Got You Under My Spell
Street names appear on street signs, obviously, but also on maps, directories, driver’s licenses, and mailing lists. Sometimes discrepancies arise. Copelen Street in Walnut Hills marks the location of Fireside Pizza in the old Company 16 Firehouse. In December 1930, The Post printed a “gotcha” story claiming the street sign was wrong because the city directory called it Copeland Street. The Post had to eat crow a few days later when Eugene Schellinger, city draughtsman, uncovered the 1855 ordinance naming that thoroughfare in honor of pioneering resident Isaac Copelen, an insurance magnate and distinguished Mason who once lived nearby. The newspaper got snookered again in 1964, complaining that Wolfangel Road in Anderson Township should be spelled “Wolfangle.” Tell that to the descendants of pioneer settler Gottfried Wolfangel!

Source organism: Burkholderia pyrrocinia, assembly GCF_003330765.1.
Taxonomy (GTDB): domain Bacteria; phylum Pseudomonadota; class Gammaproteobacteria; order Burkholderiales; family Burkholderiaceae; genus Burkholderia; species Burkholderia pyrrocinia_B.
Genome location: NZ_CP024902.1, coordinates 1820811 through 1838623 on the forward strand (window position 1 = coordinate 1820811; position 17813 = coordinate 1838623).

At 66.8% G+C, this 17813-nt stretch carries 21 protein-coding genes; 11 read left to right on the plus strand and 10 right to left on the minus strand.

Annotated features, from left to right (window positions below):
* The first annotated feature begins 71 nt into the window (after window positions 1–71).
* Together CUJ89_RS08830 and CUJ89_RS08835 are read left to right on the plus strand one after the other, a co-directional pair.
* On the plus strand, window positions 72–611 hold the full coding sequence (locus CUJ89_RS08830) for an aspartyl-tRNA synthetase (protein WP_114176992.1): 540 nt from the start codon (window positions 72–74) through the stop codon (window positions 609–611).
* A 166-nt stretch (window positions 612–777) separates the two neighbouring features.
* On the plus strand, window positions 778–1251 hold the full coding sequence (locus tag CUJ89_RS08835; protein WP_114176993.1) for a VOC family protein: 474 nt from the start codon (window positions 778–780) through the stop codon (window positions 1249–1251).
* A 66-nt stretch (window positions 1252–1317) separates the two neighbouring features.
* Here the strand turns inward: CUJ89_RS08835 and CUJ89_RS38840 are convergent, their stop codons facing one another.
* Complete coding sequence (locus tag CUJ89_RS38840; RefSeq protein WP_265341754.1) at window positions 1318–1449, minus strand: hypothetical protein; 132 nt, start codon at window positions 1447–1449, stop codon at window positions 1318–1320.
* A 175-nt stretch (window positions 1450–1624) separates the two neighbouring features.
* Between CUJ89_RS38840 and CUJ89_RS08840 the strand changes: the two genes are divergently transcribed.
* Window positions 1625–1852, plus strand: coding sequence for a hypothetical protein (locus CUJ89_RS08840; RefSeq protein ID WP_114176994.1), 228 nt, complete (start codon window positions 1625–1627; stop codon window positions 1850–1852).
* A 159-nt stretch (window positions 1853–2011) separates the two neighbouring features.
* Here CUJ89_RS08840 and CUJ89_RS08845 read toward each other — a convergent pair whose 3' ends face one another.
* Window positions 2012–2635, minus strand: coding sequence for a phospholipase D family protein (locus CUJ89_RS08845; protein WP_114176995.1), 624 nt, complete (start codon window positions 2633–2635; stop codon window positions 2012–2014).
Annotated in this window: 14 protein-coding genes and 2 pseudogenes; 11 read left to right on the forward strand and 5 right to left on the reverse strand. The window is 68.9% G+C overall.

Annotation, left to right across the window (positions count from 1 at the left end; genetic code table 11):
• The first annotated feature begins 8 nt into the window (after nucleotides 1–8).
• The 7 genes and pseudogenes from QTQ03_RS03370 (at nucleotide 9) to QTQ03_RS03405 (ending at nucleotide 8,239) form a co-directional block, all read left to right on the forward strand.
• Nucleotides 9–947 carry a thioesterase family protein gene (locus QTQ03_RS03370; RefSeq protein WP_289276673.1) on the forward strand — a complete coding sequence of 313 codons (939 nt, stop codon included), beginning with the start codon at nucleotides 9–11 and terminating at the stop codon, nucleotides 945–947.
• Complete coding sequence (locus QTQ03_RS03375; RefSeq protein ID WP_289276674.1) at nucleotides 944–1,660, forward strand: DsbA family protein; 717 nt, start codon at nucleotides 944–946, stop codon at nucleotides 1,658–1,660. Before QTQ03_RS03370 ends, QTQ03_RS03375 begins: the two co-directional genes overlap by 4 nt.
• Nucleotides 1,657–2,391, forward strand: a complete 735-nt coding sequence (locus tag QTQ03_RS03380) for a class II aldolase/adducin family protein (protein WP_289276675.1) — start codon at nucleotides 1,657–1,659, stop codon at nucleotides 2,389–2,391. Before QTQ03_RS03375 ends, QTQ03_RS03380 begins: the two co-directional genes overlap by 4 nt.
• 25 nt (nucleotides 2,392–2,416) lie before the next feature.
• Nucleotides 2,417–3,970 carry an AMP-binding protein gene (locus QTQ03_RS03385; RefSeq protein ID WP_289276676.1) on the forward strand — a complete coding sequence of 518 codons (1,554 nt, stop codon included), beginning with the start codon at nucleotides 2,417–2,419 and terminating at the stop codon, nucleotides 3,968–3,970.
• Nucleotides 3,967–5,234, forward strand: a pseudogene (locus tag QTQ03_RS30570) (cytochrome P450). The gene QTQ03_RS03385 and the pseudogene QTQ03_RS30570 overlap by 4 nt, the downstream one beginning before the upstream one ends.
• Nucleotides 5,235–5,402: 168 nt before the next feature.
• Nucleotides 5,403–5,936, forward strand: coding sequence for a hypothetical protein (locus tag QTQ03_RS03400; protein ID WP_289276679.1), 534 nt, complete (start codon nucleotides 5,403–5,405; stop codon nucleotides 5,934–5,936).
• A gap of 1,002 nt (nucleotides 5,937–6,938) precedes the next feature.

Not so easy to explain were the manifold misspellings of Whetsel Avenue, honoring Madisonville farmer and military hero Henry Bramble Whetsel. That road winds through three political jurisdictions. In the mid-1990s, an observant commuter noticed the correct spelling on Cincinnati’s signs, but Madeira spelled it Wetsel and Hamilton County opted for Whetzel.
That’s No Lady, That’s a Surveyor!
Jo Williams, born 1981, is a British speed skater, while Jo Williams, born 1948 (now Dame Josephine Williams), is a British social worker. Neither of these ladies has anything to do with Jo Williams Street in Northside, which has been connecting Colerain Avenue and Blue Rock Road since 1853. “Jo” in this case is Joel Williams, one of Cincinnati’s earliest settlers. Williams competed with Israel Ludlow to draw up the official plat of Cincinnati. The town fathers chose Ludlow’s plan. Williams attempted to claim the Public Landing through a curious application of squatter’s rights, but lost in court. He was more successful as an innkeeper, real estate investor, and operator of Cincinnati’s first ferry.